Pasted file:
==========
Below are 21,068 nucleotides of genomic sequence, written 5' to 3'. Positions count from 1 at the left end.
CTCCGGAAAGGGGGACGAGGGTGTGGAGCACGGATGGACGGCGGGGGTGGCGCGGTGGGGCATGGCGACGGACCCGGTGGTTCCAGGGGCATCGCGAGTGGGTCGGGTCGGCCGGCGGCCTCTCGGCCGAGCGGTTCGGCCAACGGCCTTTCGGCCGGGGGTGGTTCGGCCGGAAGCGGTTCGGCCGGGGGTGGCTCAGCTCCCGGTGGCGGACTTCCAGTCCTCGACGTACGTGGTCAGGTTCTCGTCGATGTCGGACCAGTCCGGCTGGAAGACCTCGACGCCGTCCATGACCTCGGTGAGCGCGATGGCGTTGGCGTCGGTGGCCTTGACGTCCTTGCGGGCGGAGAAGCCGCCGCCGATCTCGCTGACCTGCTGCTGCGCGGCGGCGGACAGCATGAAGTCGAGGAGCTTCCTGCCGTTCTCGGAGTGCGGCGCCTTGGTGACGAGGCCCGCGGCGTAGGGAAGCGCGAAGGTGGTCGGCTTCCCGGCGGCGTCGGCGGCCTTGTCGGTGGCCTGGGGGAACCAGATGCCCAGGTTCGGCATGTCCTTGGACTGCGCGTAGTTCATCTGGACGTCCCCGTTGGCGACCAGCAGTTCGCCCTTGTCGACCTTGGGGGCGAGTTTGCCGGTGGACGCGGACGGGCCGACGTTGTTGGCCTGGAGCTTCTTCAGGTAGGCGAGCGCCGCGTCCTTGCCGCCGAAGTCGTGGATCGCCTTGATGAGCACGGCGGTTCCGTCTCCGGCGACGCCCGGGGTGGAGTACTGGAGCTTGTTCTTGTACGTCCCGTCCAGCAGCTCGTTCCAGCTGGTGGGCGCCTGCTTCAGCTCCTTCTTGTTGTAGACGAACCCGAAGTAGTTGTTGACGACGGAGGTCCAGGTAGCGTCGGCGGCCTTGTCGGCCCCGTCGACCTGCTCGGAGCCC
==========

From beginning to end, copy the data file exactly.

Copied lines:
Below are 21,068 nucleotides of genomic sequence, written 5' to 3'. Positions count from 1 at the left end.
CTCCGGAAAGGGGGACGAGGGTGTGGAGCACGGATGGACGGCGGGGGTGGCGCGGTGGGGCATGGCGACGGACCCGGTGGTTCCAGGGGCATCGCGAGTGGGTCGGGTCGGCCGGCGGCCTCTCGGCCGAGCGGTTCGGCCAACGGCCTTTCGGCCGGGGGTGGTTCGGCCGGAAGCGGTTCGGCCGGGGGTGGCTCAGCTCCCGGTGGCGGACTTCCAGTCCTCGACGTACGTGGTCAGGTTCTCGTCGATGTCGGACCAGTCCGGCTGGAAGACCTCGACGCCGTCCATGACCTCGGTGAGCGCGATGGCGTTGGCGTCGGTGGCCTTGACGTCCTTGCGGGCGGAGAAGCCGCCGCCGATCTCGCTGACCTGCTGCTGCGCGGCGGCGGACAGCATGAAGTCGAGGAGCTTCCTGCCGTTCTCGGAGTGCGGCGCCTTGGTGACGAGGCCCGCGGCGTAGGGAAGCGCGAAGGTGGTCGGCTTCCCGGCGGCGTCGGCGGCCTTGTCGGTGGCCTGGGGGAACCAGATGCCCAGGTTCGGCATGTCCTTGGACTGCGCGTAGTTCATCTGGACGTCCCCGTTGGCGACCAGCAGTTCGCCCTTGTCGACCTTGGGGGCGAGTTTGCCGGTGGACGCGGACGGGCCGACGTTGTTGGCCTGGAGCTTCTTCAGGTAGGCGAGCGCCGCGTCCTTGCCGCCGAAGTCGTGGATCGCCTTGATGAGCACGGCGGTTCCGTCTCCGGCGACGCCCGGGGTGGAGTACTGGAGCTTGTTCTTGTACGTCCCGTCCAGCAGCTCGTTCCAGCTGGTGGGCGCCTGCTTCAGCTCCTTCTTGTTGTAGACGAACCCGAAGTAGTTGTTGACGACGGAGGTCCAGGTAGCGTCGGCGGCCTTGTCGGCCCCGTCGACCTGCTCGGAGCCC